U.S. Media Buying Probe May Ensnare Marketers

Ever since former Mediacom CEO, Jon Mandel, publicly alleged four years ago at a forum held by the Association of National Advertisers that media buying agencies were engaged in non-transparent behaviors in order to retain discounts and rebates that belonged to advertisers, investigations into such practices have not receded.

The U.S. Department of Justice investigation, which has been underway for nearly a year, just recently led to the subpoena of records from one major advertiser.

Until now, attention within the industry has focused on behaviors among media buying agencies, real or imagined, but today’s article in AdAge adds a cautionary warning to marketers:  some of you may want to lawyer up.

Why?

If investigators can prove any brand-side marketers approved of, encouraged or willfully ignored misconduct by their media agencies, they could be facing criminal charges. And someone on the agency side may strike a plea deal in exchange for implicating a client.

According to the ANA’s website, the purpose of its recently released whitepaper, Media Buying 2018 – Transparency at a Crossroads , co-developed with legal firm ReedSmith, is to “provide a historical perspective of the transparency issues and to outline the options that advertisers have to cooperate or not cooperate with the FBI.”

If you’re involved with media buying, either client or agency side, you may want to seek advice from your own counsel – both corporate and personal.

Bajkowski + Partners LLC is a leading consultancy providing services to marketing and procurement teams in the areas of agency relationship management, agency search, process audits, contract and SOW development and audits, and other marketing operations related areas. For more information, please visit our website.

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Apparently DOJ Not Finished With U.S. Media Buying Investigation

According to an article published by AdAge on March 25, 2019, the Department of Justice had impaneled a federal grand jury, enabling the U.S. Attorney to issue a subpoena to an unidentified “large marketer” for its media records.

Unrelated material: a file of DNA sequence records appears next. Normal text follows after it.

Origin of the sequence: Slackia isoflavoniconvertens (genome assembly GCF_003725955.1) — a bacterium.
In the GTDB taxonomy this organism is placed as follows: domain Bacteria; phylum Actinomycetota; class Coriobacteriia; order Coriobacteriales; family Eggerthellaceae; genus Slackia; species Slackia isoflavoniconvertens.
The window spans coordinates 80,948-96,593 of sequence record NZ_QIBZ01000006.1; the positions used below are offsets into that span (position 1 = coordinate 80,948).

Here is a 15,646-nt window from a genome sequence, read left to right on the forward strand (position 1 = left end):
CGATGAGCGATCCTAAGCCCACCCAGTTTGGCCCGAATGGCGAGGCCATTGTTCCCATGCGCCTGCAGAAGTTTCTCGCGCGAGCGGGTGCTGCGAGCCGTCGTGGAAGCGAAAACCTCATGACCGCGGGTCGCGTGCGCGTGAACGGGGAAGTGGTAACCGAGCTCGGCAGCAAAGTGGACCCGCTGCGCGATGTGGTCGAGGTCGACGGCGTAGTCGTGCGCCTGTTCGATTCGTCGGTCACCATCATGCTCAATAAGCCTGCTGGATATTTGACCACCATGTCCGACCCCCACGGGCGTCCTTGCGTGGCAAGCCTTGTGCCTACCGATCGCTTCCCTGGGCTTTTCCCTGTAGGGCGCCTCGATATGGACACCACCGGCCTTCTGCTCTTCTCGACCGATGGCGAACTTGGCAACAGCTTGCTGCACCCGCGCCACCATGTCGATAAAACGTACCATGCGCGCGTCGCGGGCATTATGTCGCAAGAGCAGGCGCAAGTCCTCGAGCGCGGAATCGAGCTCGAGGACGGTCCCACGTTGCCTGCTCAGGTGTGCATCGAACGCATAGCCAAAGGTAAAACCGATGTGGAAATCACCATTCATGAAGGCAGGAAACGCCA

This comes as a surprise given December 2018 reporting by both AdAge and Adweek that the DOJ had cleared five major holding companies.

The FBI’s investigation into U.S. media buying and transparency practices began last April as a result of a 2016 media transparency report, also known as the K2 Intelligence Report, released by the Association of National Advertisers.

The K2 report cited serious problems that went against media buying best practices and agency-client contracts.

This week’s AdAge article cites concerns among ANA member marketers over agency backlash and blacklisting should their participation in the K2 and DOJ investigations become public.

Apparently the DOJ has been working with a non-redacted version of the K2 report which contains the names of more than 40 sources that participated in the ANA-sponsored investigation.

 

Bajkowski + Partners LLC is a leading consultancy providing services to marketing and procurement teams including building in-house media planning and programmatic as well as in-house creative and production operations. For more information, please visit our website.

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Five Major Holding Companies Cleared in DOJ Investigation

According to AdAge and Adweek, the Department of Justice closed its two year investigation into video production and post-production practices against five of the largest ad agency holding companies – IPG, MDC Partners, Omnicom, Publicis and WPP.

Apparently the DOJ has declined to comment on the status of its investigation which focused on whether ad agencies were awarding production business to their in-house departments over third-party providers in a ‘rigged bidding’ process.

The DOJ is still investigating media buying practices among the agencies, driven by the ANA K2 report citing serious problems that went against best practices and agency-client contracts.

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Agency Transparency Issues, Audits and Reviews Projected to Increase Sharply in 2017

Adding fuel to the fire

The gap in client-agency relationships widened when, in March 2015, allegations by former Mediacom CEO Jon Mandel of widespread U.S. media agency kickbacks during the Association of National Advertisers Media Leadership Conference led to an eight-month investigation conducted by K2 Intelligence for the ANA. The resulting K2 report, issued in early 2016, generated criticism on the reports validity by the agency community but got the attention of U.S. marketing and procurement professionals alike.

While no one will say whether this issue drove the spate of high profile media agency reviews over the past year, the timing is certainly hard to ignore. And it was definitely the reason behind some assignments Continue reading

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